Elanie Steyn

Elanie Steyn


Nationality: South African
Age: 30
Last job title: Assistant Operations Manager at Allan Gray
Previous degree and university: Honours Degree in Financial Management, University of Stellenbosch, South Africa

1. Why did you decide to do an MBA?

“I wanted an edge to set me apart. In my last role I managed team leaders, and I hope the MBA will broaden my thinking and my knowledge to help me move up to senior management. I want to take my learnings from the MBA back in the workforce. I chose RSM because it’s a one-year programme, and I’ve always wanted to live in the Netherlands because of its good living standards. RSM’s rankings, reputation and good value for money also stand out.”

2. What has been the most challenging assignment or activity?

“I worked for seven years before the MBA. Getting back into the routine of being a student again has its perks and challenges. You have to adapt, and be flexible in changing your routine and lifestyle. We’ve also had challenging assignments that were due on the same days, so there’s a lot of time management, planning and discipline required. I’ve also been surprised by the topics. Some are obvious, like marketing and strategy where we go really in-depth which is good. But there are also subjects like quantitative platform for business. This deep dive into statistics caught me off guard and we had to work really hard.”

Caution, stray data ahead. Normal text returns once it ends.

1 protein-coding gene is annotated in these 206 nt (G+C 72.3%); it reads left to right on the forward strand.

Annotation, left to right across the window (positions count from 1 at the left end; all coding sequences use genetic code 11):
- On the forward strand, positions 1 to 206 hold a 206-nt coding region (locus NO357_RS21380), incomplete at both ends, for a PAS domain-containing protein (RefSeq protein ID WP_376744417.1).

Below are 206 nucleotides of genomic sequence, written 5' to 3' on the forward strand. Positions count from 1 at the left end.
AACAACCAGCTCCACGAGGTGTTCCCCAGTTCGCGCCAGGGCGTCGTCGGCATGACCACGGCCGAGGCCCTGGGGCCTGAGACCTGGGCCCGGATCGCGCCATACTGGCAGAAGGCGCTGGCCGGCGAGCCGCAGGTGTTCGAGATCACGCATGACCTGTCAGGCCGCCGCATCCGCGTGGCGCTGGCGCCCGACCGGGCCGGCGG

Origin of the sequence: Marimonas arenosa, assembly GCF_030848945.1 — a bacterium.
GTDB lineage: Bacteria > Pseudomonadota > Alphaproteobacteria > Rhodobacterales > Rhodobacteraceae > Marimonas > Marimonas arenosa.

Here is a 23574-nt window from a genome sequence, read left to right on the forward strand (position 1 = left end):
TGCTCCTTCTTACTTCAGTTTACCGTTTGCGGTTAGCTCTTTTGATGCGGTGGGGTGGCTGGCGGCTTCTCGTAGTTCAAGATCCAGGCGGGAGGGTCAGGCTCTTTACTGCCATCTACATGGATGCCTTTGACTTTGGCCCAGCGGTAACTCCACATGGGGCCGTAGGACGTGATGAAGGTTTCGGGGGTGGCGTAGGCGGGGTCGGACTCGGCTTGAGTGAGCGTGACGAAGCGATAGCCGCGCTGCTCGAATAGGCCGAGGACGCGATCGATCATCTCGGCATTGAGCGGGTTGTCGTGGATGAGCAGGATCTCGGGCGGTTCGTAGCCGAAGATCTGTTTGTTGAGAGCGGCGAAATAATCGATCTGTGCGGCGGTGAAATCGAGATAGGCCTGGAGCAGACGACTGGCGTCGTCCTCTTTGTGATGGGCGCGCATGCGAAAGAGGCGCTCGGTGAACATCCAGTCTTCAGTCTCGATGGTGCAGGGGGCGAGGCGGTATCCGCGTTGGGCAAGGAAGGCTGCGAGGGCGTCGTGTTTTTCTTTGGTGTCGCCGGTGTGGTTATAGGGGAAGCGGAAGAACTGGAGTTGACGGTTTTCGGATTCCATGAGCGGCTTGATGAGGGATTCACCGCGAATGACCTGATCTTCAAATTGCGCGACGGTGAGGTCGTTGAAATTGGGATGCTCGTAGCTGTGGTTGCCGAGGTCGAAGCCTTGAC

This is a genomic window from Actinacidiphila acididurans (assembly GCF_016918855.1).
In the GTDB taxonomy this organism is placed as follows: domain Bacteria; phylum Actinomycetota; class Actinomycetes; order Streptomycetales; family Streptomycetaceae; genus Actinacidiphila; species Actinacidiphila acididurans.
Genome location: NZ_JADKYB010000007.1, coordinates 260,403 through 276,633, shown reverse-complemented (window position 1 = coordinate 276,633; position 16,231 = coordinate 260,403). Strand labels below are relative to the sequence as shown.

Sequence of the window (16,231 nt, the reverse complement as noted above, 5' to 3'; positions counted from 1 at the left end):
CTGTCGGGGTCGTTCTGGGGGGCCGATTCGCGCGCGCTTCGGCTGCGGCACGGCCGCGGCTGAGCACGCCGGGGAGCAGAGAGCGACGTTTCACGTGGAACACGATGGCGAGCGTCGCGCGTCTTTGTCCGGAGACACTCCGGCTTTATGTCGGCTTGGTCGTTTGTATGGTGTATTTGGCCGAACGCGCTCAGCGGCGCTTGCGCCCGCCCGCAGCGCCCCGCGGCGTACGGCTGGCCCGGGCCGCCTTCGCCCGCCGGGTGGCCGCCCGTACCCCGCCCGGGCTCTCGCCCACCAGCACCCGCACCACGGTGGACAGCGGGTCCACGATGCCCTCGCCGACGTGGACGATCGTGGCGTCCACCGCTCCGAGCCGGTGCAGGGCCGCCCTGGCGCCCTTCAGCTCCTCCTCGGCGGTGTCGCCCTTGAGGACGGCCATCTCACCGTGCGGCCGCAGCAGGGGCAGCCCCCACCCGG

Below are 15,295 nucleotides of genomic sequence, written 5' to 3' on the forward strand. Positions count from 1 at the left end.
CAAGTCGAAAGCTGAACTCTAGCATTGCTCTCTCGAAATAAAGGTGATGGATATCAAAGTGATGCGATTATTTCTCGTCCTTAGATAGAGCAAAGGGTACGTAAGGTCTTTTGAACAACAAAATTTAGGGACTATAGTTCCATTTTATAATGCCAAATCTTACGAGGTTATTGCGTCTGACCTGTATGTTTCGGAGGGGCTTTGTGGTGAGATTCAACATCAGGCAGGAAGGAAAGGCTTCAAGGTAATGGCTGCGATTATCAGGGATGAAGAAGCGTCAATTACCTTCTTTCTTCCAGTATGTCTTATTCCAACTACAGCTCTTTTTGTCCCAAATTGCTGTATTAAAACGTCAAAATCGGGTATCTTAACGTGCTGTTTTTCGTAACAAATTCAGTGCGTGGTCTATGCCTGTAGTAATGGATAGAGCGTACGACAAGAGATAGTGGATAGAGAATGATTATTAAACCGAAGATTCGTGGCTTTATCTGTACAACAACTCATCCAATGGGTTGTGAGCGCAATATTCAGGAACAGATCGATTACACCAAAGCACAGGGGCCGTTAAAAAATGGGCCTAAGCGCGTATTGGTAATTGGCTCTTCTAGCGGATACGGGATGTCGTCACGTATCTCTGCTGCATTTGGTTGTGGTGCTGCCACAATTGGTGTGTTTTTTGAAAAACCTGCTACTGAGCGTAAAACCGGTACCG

3. How has the Personal Leadership Development Programme (PLD) affected you?

“It’s very interesting. I’m really enjoying the coaching element, on a team level and personal level. There’s a lot going on in the programme, and this helps in the process as you can use these new perspectives in action in the MBA. I come from leadership already, so some things I have dealt with before but I got a different perspective on it. I also know it will pay off when we start job hunting at the end of the year.”

4. Do you notice different cultural approaches to working within diverse teams in the programme?

“For sure. People are very different, in a good way. That’s why you go abroad to do an MBA. You want to learn from people who come from various backgrounds and experiences. It’s an incredible learning curve. In every team I’ve learned how to adapt my approach and how to deal with different people. Some cultures are more reluctant to speak up in the beginning, or they plan more in advance. But others feel like constant collaboration is necessary. When you get together in a pressurised environment, everyone adapts to their own team culture and form a new group to achieve the goals. In the real world you also work in diverse teams.”        

5. How would you describe the RSM MBA experience?

“It’s challenging but exciting. You have to come in with an open mind. Suddenly there’s an extra amount of learning you didn’t realise was going to happen. Definitely worth it. You’re here for a reason. You make amazing friends, and can learn so much from them. You just become part of the RSM community, a group of really smart people. When you walk out, then you stay part of that network forever. You have to be open to that experience.”

6. After the full-time MBA, what does the future hold?

“I’ll probably head back to South Africa, and in a few years explore options around Europe. I’d like to stay in operations management, but more as a head of department or director role (eventually). I also want to learn the operational aspects of other industries than finance. And I want to make a positive impact on the people I’ll be leading. It’s a circular effect: people who have good leaders are happier and hopefully they will pay it forward to the people they will lead and manage. You then create a healthy work force that isn’t only about numbers and tasks. It’s the human beings that make things happen.”